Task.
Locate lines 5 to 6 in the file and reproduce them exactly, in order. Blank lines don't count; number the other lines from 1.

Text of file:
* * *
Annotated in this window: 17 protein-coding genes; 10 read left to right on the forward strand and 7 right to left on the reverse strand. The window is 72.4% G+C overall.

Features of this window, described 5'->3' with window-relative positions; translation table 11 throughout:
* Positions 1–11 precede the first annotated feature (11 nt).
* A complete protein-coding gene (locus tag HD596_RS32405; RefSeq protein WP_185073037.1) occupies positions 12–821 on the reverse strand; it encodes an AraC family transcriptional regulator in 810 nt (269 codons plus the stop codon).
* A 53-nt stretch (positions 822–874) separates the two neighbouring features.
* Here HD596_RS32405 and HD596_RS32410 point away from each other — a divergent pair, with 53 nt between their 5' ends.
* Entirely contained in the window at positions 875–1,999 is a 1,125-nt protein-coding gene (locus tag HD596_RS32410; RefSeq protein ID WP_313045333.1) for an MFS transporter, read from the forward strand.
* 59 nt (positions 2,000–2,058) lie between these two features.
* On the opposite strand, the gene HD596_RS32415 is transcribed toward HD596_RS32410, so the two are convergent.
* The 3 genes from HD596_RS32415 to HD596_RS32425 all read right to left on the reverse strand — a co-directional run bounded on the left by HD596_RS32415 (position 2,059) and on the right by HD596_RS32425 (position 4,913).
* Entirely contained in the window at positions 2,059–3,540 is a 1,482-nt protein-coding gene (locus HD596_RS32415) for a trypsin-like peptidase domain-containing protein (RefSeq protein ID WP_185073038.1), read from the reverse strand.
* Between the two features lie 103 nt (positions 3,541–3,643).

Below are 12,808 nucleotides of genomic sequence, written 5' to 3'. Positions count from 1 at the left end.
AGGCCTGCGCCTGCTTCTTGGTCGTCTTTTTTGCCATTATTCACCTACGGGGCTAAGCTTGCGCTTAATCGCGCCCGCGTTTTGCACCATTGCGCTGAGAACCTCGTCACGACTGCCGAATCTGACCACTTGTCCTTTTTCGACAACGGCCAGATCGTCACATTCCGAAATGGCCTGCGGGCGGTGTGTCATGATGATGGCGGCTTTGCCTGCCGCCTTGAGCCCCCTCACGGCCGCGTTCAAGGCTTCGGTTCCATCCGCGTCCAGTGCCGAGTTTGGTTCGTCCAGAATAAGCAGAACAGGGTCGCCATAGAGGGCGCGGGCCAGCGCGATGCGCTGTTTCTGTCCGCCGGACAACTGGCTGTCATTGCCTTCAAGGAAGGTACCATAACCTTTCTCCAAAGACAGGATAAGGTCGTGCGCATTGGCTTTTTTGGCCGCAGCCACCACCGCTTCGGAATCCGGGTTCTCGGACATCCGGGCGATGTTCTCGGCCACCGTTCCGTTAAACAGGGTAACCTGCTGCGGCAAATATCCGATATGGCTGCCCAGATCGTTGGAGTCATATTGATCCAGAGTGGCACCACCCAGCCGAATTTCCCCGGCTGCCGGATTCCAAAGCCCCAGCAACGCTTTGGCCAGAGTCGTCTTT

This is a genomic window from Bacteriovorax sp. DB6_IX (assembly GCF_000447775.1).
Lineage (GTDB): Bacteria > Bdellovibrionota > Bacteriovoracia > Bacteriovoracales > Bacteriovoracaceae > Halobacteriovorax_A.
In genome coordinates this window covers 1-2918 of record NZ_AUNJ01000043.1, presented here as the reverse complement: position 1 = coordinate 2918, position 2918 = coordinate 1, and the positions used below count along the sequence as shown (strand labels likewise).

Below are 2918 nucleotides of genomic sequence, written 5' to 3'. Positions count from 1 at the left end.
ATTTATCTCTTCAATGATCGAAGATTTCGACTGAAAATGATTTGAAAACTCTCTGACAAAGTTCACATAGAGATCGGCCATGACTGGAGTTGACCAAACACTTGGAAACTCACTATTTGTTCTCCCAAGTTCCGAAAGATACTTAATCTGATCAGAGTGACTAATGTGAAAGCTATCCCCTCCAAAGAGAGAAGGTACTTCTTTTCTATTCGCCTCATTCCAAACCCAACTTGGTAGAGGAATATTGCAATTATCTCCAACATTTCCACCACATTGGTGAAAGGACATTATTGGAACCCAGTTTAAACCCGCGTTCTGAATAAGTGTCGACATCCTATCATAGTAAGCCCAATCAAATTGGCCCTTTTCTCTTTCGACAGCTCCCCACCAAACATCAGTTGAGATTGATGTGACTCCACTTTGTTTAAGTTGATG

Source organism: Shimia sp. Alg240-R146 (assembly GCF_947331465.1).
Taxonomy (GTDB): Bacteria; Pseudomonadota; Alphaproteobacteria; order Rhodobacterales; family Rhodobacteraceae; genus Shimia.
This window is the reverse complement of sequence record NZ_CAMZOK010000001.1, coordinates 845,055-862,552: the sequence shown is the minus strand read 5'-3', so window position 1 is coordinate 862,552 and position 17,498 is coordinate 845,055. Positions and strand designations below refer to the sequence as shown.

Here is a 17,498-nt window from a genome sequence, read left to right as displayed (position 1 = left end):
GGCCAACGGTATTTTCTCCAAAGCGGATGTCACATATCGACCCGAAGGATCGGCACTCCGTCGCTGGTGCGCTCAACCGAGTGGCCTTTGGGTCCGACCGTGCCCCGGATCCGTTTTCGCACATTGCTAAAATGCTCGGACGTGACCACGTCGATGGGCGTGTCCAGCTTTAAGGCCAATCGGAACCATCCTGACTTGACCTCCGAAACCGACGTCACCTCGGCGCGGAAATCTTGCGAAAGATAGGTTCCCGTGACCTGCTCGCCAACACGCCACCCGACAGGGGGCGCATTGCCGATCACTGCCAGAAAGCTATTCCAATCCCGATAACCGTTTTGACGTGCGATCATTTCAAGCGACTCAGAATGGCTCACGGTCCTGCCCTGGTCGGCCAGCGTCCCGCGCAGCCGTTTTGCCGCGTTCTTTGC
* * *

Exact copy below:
* A 53-nt stretch (positions 822–874) separates the two neighbouring features.
* Here HD596_RS32405 and HD596_RS32410 point away from each other — a divergent pair, with 53 nt between their 5' ends.